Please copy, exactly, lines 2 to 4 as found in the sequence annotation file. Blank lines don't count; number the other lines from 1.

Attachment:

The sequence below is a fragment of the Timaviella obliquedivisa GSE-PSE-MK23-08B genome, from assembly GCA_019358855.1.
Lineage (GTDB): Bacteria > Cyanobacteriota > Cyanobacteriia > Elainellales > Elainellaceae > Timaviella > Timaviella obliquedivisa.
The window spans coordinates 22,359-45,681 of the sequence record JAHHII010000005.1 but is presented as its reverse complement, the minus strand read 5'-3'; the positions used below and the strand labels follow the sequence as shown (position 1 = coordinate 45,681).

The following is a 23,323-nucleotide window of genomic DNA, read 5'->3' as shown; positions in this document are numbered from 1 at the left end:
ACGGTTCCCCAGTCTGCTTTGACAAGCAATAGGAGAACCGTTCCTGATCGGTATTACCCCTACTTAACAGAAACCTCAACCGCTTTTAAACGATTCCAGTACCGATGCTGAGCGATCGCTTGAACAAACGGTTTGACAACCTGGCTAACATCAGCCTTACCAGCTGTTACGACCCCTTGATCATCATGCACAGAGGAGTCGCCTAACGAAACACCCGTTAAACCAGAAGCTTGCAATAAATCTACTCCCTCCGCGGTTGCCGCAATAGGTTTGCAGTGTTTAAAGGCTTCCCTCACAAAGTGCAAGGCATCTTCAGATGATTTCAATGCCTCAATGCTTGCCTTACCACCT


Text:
Lineage (GTDB): Bacteria > Cyanobacteriota > Cyanobacteriia > Elainellales > Elainellaceae > Timaviella > Timaviella obliquedivisa.
The window spans coordinates 22,359-45,681 of the sequence record JAHHII010000005.1 but is presented as its reverse complement, the minus strand read 5'-3'; the positions used below and the strand labels follow the sequence as shown (position 1 = coordinate 45,681).

The following is a 23,323-nucleotide window of genomic DNA, read 5'->3' as shown; positions in this document are numbered from 1 at the left end: